1. Which, Tim, neatly explains why VAT is a very, VERY, bad tax indeed as it taxes Value Added at every step of the chain – thereby meaning we get less of the very thing we want more of if we want to make ourselves richer.

    Oh, and because taxing things changes behaviour, as any fool knows (even The Sage), VAT has massive compliance costs for the authorities and business and is not ‘self-policing’ at all – because people seek to avoid paying it when getting the ‘thing’ they want, and businesses seek to get their product defined as outside the scope…. bankers, housebuilders and jaffa-cake makers I’m looking at you.

  2. VAT has massive compliance costs in the UK because you apply different rates.

    NZ VAT (same thing) is a very cheap tax to administer as everything is the same rate. No need to have to enter everything separately.

    GST is actually quite popular with businesses here because of the simplicity. They fear what might replace it.

  3. A pendant (this one) picks up on the very least relevant point in the above to comment:

    AVGAS never was jet fuel – it’s (nowadays used mostly as) light aeroplane fuel. In essence* that is, high octane, high lead, petrol.

    You are thinking of AVTUR (“TUR” for “turbine”), which for civvies is Jet-A.

    Now back to vague relevance, and/or discussions about Lions.

    *See what I did there, m’sieu?

  4. Somebody pointed the VAT comparison to him, and he agreed vigourously, until somebody else pointed out what he’d agreed to.

  5. The double counting point was put to Spud in some detail but he had his usual perfectly analysed response along the lines of:

    ‘No there isn’t, you are a neoliberal fascist troll and are banned’

  6. @CD

    Re differing rates – OK. I get that this simplifies it for business if you have one rate on everything. But that still doesn’t stop avoidance and fraud (missing trader etc) and it being a shit tax on the thing we want, economically, as a society – to get richer via adding value.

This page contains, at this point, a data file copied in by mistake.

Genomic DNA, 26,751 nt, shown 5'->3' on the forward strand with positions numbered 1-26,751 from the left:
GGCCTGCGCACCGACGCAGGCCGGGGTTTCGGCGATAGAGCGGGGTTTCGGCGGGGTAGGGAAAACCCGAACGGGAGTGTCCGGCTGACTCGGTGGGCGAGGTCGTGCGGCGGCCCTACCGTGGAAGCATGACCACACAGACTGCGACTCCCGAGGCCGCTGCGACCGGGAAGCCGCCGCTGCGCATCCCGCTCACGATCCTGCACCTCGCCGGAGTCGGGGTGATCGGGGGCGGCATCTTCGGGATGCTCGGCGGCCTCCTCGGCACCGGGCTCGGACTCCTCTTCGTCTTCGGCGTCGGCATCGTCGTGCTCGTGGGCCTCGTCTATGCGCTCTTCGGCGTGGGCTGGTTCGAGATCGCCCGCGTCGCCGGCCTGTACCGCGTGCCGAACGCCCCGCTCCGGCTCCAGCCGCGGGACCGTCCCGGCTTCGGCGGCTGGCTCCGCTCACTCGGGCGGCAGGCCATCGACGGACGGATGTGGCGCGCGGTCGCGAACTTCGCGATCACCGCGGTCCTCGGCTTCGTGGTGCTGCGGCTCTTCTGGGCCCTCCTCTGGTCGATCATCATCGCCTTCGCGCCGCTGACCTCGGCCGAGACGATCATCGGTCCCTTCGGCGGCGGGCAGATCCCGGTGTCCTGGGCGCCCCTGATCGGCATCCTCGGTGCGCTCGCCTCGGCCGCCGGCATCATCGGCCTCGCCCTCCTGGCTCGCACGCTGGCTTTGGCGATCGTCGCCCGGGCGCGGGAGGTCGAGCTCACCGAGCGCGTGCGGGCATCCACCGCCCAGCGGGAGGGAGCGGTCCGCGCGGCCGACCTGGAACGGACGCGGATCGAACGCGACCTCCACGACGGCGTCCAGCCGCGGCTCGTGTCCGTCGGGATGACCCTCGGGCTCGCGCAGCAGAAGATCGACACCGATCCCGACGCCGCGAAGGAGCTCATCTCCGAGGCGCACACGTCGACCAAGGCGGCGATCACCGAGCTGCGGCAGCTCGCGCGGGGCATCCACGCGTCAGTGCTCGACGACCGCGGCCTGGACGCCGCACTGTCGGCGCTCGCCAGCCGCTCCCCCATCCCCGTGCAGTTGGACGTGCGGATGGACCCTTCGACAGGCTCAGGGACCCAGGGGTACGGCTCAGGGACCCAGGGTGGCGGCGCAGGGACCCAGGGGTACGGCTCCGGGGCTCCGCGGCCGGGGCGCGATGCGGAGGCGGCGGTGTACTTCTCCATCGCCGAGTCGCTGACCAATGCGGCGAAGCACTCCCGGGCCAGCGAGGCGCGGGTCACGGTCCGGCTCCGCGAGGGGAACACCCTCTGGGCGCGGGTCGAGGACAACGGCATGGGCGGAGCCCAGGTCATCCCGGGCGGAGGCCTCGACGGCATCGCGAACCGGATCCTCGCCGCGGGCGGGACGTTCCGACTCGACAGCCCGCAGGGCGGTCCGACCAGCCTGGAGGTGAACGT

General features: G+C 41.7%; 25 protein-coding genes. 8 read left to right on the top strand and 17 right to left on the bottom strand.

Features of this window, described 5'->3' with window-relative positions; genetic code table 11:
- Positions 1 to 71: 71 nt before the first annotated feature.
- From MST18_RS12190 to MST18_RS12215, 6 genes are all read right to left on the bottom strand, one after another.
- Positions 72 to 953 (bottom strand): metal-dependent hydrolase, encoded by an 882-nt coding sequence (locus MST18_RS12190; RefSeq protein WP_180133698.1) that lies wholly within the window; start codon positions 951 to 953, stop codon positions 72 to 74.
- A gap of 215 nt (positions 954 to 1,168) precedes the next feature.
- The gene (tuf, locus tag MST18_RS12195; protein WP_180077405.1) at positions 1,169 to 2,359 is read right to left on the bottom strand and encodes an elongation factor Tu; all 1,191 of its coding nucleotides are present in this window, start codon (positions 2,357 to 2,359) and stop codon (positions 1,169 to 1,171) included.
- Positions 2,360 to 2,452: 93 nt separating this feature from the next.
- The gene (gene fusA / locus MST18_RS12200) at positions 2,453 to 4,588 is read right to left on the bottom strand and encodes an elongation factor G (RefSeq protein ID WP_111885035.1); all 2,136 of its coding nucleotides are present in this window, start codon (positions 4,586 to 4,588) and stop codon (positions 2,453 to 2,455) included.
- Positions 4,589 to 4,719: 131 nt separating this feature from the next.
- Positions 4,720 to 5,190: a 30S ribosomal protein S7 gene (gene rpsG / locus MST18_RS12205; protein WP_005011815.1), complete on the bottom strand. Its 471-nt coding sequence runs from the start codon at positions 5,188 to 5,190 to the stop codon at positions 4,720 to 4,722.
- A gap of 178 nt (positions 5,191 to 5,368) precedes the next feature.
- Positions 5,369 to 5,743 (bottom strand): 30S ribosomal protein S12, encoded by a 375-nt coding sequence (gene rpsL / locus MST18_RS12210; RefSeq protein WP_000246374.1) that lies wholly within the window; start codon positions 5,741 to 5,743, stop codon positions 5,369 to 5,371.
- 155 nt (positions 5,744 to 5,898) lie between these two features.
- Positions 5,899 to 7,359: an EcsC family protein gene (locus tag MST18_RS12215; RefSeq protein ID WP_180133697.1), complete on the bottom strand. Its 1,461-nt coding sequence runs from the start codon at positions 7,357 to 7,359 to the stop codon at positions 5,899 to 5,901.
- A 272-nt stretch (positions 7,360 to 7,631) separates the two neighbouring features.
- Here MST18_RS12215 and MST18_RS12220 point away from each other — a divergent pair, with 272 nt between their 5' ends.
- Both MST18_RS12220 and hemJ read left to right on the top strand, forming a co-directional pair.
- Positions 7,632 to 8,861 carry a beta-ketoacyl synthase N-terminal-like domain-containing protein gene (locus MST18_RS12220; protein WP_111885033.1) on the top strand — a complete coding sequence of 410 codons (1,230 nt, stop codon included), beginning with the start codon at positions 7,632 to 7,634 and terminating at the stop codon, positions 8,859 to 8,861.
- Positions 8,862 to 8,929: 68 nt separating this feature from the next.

7. Why is this taxing emissions? Emissions don’t cost anyone anything. Oh! Externalities. Made up numbers. So it’s another Pigou Tax. Then it’s meant to be complicated & unfathomable. It’s an excuse for government to raise revenue. All that’s really relevant is the amount of moolah can be raked into the Treasury without the taxpayers gathering to hang politicians.

  8. You are missing the point, Spud really wants to bankrupt all companies so that someone can become the state commissar for industry

  9. I think Diogenes has it

    The double counting is a feature, not an anomaly – when you look at Murphy, Dickie or Reed what they really want is the complete expropriation of all private wealth so the state can utilise it for the greater good. Why else would you author a book called ‘The Joy of Tax’? What kind of sane person finds any joy in taxes?

  10. @Rev.Spooner
    Beat me to it. Roughly, AvGas is petrol (old fashioned leaded), AvTur is diesel – and enough people know from experience that putting the wrong fuel in a car doesn’t produce good results.
    Also, AvGas is subject to VAT and other taxes, and that’s been “a bit of a complaint” for a long time. Elsewhere, it’s not subject to some of these taxes and that makes flight training cheaper abroad.

    AvTur (Jet-A1) is not taxed (not just VAT) by international convention. If it’s liable to tax, then it creates an incentive to fill up where it’s cheapest – and that creates an incentive (well more than already exists) to arrive at those cheap filling destinations “running on fumes”. Run out of diesel in a tour coach and it’s inconvenient but you don’t crash; run out of fuel in an aircraft and it’s rather more serious, though there have been some incredible feats of airmanship to turns some of these events into relatively uneventful landings where the passengers walked away unscathed and the plane was re-usable. Search for “Gimly Glider” for one example.